A different stream of events developed in the Ilaga valley, which is inhabited by members of two tribes, the Western Dani and the Damal. In the course of 1988, a healing movement broke out under the leadership of a Damal evangelist (Larson 1989). In the early 1980s he had been deeply influenced by a charismatic Western Dani evangelist while attending a Bible school. He was not able to finish his training, left the school in 1985 and went back to Bela across the range, south of Ilaga. Inspired by his mentor's life and ministry, he built himself a shelter, called a house of prayer, in the forest to pray and fast. There he had a vision of angels hovering over waterfalls. He heard the Holy Spirit say to him (in the form of a song) to put on the 'armour of God' (a reference to Ephesians 6), then go and preach. He went and travelled from valley to valley among the Damal, preaching and healing with phenomenal results.

In October 1988 he crossed the range again and arrived in the Ilaga valley. A sort of wind storm had preceded him, blowing off roofs and destroying gardens and trees. People first thought that the storm was caused by certain evil forest spirits, but then said that it was evidence of God's power emanating before the evangelist's arrival, to authenticate his messages and acts of healing. Many were healed of serious illnesses, delivered of lesser troubles, and some who had 'died' were raised up. Meetings were held in the eastern half of the main valley and downstream on both sides of the Ila river, among both Damal and Western Dani. The usual pattern was first to have prayer sessions in the forest for one or two days. This was followed by several days of teaching and confessing sin. Some people destroyed magical objects belonging to them. The meetings concluded with acts of healing, many of which were accompanied by the appearance of an animal, such as a bird, snake or frog, said to be coming out of the sick person and considered as evidence of healing. The local church responded very positively, and so did the local government, apparently after one of its workers had been healed. At the time that Larson wrote his report (July 1989), the movement was still in progress.

CARGO TALK AT SOBA

Early in December 1988, Ms. Sue Trenier, a missionary nurse at Soba, received a radiogram from the deputy chairman of the Assembly of Representatives (DPRD) of the Jayawijaya Regency in Wamena (although it later became clear that he had acted privately). The message was addressed to another missionary who had worked in Soba before but had since moved to the coast for a new assignment. He was requested to provide information at the earliest opportunity as to whether gold was found in the Soba area. Ms. Trenier duly passed this message on to her colleague at the coast. The gist of the radio message, however, was overheard by a few people who knew Indonesian, and so word spread around.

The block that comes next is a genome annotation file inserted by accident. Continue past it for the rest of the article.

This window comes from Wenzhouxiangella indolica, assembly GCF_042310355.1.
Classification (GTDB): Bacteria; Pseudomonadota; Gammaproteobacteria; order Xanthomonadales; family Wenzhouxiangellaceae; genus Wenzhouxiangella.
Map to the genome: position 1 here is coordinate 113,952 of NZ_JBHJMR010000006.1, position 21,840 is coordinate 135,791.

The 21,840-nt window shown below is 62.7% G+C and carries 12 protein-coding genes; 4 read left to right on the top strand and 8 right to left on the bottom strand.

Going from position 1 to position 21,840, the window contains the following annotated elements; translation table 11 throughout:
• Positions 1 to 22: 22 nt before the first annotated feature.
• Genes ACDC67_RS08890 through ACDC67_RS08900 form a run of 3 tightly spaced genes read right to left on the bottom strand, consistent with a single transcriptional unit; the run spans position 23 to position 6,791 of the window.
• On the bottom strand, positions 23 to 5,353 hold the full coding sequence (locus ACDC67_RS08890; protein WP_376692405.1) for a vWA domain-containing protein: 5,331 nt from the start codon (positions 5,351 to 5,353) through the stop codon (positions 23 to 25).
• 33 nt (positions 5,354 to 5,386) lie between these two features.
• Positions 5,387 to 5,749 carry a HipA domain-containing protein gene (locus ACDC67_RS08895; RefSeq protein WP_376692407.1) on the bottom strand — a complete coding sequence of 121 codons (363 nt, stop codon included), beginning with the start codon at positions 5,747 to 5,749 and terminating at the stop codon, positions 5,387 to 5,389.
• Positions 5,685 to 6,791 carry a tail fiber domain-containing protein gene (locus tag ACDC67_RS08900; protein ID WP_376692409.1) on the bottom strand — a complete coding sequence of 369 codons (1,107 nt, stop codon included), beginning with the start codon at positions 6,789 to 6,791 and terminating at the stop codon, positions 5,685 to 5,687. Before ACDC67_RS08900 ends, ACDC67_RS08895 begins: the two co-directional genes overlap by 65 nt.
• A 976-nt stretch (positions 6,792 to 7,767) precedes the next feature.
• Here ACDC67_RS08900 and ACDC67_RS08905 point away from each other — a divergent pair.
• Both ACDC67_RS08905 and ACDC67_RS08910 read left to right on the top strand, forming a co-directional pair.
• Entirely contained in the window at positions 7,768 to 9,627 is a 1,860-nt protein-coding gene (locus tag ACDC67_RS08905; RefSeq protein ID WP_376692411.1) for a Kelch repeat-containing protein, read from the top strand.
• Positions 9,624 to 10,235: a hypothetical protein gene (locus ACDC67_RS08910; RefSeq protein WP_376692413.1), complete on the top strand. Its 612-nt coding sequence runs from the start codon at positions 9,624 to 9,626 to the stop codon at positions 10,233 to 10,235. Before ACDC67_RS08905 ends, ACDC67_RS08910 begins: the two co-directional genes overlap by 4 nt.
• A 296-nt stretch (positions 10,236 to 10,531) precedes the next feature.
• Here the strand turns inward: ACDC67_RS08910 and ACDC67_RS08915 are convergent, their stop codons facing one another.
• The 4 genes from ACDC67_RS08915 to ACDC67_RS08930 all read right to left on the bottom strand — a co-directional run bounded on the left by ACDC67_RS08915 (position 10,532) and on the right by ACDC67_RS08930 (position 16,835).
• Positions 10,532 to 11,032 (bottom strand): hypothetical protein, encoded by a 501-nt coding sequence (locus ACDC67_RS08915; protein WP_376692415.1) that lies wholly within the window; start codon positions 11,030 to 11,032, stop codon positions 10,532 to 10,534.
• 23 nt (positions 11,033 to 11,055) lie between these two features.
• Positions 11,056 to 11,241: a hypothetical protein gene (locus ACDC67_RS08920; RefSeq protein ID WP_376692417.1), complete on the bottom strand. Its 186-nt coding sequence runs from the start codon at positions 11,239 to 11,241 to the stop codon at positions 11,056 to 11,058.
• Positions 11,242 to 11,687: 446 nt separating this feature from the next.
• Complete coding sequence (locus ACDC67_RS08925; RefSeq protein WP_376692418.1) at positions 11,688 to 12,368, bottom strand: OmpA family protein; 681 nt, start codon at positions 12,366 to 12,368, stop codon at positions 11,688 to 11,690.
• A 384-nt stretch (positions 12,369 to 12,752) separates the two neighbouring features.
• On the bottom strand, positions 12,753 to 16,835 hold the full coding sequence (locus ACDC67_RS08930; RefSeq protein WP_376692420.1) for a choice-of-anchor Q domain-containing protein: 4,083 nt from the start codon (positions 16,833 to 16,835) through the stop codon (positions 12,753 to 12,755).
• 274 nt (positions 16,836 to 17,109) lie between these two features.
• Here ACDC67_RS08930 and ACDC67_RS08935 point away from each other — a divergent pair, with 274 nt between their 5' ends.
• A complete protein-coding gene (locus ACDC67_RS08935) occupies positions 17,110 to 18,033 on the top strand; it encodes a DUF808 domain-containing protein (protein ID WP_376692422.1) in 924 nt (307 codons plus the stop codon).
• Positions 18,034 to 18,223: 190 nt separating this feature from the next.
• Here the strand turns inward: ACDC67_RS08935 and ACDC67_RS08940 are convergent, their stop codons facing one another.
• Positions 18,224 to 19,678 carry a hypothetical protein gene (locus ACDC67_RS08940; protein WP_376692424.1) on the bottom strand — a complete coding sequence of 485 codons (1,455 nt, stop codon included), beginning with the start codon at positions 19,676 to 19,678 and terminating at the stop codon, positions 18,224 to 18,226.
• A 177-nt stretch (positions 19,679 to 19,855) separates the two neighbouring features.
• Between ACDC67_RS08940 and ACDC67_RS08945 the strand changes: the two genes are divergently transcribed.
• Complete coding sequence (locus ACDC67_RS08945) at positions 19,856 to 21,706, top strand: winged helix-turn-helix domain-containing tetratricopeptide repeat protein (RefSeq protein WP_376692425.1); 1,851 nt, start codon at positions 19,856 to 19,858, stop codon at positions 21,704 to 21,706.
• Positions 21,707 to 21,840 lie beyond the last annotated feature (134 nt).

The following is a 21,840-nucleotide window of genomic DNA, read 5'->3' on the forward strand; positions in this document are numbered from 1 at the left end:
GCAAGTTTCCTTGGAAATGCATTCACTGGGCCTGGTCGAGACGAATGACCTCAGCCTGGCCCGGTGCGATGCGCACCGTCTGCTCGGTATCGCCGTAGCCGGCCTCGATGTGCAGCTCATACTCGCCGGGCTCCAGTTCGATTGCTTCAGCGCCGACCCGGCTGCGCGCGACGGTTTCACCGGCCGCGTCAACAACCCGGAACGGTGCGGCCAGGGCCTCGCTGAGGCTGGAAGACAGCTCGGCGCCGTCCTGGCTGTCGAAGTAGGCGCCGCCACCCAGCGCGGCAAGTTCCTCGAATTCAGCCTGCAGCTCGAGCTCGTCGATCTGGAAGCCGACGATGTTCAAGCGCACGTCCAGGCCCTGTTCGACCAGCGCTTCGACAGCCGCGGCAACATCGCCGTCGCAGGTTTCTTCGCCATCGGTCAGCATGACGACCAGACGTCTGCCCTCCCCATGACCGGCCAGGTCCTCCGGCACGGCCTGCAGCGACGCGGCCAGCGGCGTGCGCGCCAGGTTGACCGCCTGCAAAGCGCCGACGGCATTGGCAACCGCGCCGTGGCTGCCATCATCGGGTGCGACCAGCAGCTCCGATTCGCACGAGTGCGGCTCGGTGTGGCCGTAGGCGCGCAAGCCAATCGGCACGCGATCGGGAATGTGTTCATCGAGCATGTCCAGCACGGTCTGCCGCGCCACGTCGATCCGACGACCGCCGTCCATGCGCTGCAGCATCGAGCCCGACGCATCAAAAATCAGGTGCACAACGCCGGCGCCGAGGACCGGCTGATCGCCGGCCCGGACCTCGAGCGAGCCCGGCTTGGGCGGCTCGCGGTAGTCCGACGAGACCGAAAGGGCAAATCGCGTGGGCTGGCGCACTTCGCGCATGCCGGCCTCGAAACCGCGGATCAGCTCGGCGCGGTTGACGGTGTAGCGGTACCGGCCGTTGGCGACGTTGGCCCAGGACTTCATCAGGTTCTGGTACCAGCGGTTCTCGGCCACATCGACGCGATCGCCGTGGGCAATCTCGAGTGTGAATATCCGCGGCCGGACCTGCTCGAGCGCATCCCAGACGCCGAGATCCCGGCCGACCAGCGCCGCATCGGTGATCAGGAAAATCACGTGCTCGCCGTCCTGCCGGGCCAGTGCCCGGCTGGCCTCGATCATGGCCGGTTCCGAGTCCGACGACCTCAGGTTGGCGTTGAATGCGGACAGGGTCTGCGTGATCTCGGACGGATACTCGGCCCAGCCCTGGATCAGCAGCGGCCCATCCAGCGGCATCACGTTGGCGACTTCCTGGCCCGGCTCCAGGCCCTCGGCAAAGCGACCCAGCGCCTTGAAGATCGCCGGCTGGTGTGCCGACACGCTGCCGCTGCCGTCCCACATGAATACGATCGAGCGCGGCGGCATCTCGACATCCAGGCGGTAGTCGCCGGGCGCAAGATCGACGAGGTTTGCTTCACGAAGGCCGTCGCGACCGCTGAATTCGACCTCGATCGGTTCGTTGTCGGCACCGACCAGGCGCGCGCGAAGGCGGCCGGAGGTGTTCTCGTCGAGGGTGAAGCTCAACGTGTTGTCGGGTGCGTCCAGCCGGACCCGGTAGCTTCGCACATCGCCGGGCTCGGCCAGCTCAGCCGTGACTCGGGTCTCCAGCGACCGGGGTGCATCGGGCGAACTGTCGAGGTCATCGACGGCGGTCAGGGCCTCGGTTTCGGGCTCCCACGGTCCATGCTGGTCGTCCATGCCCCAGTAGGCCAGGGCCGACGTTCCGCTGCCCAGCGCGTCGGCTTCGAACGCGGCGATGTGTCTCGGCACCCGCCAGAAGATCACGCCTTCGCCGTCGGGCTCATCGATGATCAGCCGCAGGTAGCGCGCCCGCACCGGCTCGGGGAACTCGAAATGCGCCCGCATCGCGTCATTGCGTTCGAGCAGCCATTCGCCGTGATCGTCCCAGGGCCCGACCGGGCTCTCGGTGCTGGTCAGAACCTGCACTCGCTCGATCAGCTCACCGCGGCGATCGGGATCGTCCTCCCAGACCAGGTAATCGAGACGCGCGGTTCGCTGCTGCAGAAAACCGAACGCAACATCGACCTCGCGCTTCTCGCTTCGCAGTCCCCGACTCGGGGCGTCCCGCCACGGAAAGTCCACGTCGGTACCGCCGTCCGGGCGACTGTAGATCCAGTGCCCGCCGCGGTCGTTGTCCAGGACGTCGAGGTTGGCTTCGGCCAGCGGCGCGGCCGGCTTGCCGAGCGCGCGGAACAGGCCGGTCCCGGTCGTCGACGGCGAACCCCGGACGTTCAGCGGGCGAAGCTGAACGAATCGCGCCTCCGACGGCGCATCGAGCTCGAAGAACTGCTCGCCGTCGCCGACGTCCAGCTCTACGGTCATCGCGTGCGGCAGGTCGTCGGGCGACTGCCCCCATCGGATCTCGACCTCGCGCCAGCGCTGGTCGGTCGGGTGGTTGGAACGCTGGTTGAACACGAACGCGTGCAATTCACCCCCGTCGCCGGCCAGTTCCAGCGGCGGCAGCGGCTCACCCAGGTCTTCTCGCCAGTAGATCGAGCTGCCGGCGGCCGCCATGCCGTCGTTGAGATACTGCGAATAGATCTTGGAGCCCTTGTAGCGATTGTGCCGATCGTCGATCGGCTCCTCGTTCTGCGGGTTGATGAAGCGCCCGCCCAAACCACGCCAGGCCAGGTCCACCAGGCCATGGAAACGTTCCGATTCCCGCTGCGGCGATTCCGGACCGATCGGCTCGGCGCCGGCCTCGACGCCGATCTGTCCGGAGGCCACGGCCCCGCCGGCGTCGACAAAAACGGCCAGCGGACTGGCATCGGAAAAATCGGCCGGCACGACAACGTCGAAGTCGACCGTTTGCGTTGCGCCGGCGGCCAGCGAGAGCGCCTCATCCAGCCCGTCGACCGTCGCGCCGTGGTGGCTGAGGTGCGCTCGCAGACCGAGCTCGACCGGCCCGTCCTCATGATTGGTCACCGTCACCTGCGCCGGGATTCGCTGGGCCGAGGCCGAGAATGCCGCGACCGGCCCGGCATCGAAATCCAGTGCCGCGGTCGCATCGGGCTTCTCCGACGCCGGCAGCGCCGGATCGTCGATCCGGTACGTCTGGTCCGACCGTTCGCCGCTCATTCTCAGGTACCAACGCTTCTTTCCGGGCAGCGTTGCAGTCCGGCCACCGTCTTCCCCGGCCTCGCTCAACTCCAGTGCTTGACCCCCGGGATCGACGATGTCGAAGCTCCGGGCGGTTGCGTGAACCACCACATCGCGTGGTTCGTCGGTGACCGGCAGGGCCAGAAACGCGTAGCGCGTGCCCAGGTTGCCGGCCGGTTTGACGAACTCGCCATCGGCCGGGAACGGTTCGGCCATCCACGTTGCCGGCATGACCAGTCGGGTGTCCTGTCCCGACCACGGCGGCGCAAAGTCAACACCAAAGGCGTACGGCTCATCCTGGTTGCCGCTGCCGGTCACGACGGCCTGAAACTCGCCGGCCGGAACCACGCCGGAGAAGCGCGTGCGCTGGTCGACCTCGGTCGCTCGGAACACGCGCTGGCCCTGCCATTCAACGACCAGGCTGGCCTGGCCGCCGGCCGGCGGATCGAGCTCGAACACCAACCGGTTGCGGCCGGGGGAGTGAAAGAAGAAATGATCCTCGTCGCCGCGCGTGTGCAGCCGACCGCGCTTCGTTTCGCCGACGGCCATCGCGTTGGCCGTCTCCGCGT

Over the next few weeks Ms. Trenier learned little by little of what was going on. Apparently the Soba people 'knew' that her colleague knew the secret and had the key to the gold. Why else would he have been asked by the government to provide the information? A pabrik would be found in Soba. The occurrence of a strong mountain wind (siyelu) twice in the previous year was an indication that the pabrik was about to appear. The people had accepted the Gospel all along, all the church buildings had been completed; so now the time had come for the secret to be revealed. Some claimed already to have found money and medicines at the source of a nearby river.

Word spread quickly to other valleys as well, and excitement rose. In the meantime, the missionary in question arrived in Soba to spend his Christmas vacation there. He was immediately met by many Hupla people, including church and tribal leaders, and was questioned about what he was supposed to know. He denied having the key or knowing whether there was gold or not, but he was not believed.

On December 30, a new church building was dedicated in a village in the Kwik valley. Hundreds of people arrived from far and wide. The atmosphere was filled with an acute sense of expectancy, that now the secret would be revealed. The visiting missionary preached a sermon, but he did not reveal anything. People left very disappointed, and 'many tears were shed.' A few days after this he met with a large number of people again and long discussions ensued. He was almost prevented from leaving Soba.